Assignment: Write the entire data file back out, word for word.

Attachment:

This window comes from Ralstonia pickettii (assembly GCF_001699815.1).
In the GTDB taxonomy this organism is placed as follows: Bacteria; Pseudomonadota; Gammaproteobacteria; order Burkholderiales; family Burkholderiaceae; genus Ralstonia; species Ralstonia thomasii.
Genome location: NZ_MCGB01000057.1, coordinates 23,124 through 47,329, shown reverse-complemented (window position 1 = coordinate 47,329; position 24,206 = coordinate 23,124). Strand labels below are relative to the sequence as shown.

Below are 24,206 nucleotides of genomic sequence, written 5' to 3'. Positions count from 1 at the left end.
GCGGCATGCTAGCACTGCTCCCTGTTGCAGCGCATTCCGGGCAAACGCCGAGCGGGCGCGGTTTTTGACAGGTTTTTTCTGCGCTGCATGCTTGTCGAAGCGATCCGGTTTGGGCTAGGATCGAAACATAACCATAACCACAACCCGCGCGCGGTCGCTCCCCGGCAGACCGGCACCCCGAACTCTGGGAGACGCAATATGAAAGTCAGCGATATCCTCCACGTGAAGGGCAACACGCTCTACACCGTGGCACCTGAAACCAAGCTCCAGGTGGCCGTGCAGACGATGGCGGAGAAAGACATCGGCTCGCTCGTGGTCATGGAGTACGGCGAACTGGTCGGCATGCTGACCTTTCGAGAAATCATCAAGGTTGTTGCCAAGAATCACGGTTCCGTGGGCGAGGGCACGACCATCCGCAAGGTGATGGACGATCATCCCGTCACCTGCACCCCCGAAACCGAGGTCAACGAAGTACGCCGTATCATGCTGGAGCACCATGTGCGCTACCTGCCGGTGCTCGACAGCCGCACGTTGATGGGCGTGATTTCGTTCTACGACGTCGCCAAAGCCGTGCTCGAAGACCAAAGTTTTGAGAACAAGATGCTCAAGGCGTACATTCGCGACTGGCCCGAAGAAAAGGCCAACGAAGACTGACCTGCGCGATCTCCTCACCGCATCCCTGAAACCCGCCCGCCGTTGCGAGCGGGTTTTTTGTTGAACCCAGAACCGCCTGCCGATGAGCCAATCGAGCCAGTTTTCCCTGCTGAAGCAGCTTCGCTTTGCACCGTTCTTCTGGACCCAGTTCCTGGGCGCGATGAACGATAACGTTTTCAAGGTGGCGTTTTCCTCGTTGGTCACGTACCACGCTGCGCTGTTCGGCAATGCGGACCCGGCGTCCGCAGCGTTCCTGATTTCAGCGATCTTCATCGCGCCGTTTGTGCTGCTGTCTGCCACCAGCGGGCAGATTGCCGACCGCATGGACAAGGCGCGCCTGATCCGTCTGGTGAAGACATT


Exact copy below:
This window comes from Ralstonia pickettii (assembly GCF_001699815.1).
In the GTDB taxonomy this organism is placed as follows: Bacteria; Pseudomonadota; Gammaproteobacteria; order Burkholderiales; family Burkholderiaceae; genus Ralstonia; species Ralstonia thomasii.
Genome location: NZ_MCGB01000057.1, coordinates 23,124 through 47,329, shown reverse-complemented (window position 1 = coordinate 47,329; position 24,206 = coordinate 23,124). Strand labels below are relative to the sequence as shown.

Below are 24,206 nucleotides of genomic sequence, written 5' to 3'. Positions count from 1 at the left end.
GCGGCATGCTAGCACTGCTCCCTGTTGCAGCGCATTCCGGGCAAACGCCGAGCGGGCGCGGTTTTTGACAGGTTTTTTCTGCGCTGCATGCTTGTCGAAGCGATCCGGTTTGGGCTAGGATCGAAACATAACCATAACCACAACCCGCGCGCGGTCGCTCCCCGGCAGACCGGCACCCCGAACTCTGGGAGACGCAATATGAAAGTCAGCGATATCCTCCACGTGAAGGGCAACACGCTCTACACCGTGGCACCTGAAACCAAGCTCCAGGTGGCCGTGCAGACGATGGCGGAGAAAGACATCGGCTCGCTCGTGGTCATGGAGTACGGCGAACTGGTCGGCATGCTGACCTTTCGAGAAATCATCAAGGTTGTTGCCAAGAATCACGGTTCCGTGGGCGAGGGCACGACCATCCGCAAGGTGATGGACGATCATCCCGTCACCTGCACCCCCGAAACCGAGGTCAACGAAGTACGCCGTATCATGCTGGAGCACCATGTGCGCTACCTGCCGGTGCTCGACAGCCGCACGTTGATGGGCGTGATTTCGTTCTACGACGTCGCCAAAGCCGTGCTCGAAGACCAAAGTTTTGAGAACAAGATGCTCAAGGCGTACATTCGCGACTGGCCCGAAGAAAAGGCCAACGAAGACTGACCTGCGCGATCTCCTCACCGCATCCCTGAAACCCGCCCGCCGTTGCGAGCGGGTTTTTTGTTGAACCCAGAACCGCCTGCCGATGAGCCAATCGAGCCAGTTTTCCCTGCTGAAGCAGCTTCGCTTTGCACCGTTCTTCTGGACCCAGTTCCTGGGCGCGATGAACGATAACGTTTTCAAGGTGGCGTTTTCCTCGTTGGTCACGTACCACGCTGCGCTGTTCGGCAATGCGGACCCGGCGTCCGCAGCGTTCCTGATTTCAGCGATCTTCATCGCGCCGTTTGTGCTGCTGTCTGCCACCAGCGGGCAGATTGCCGACCGCATGGACAAGGCGCGCCTGATCCGTCTGGTGAAGACATT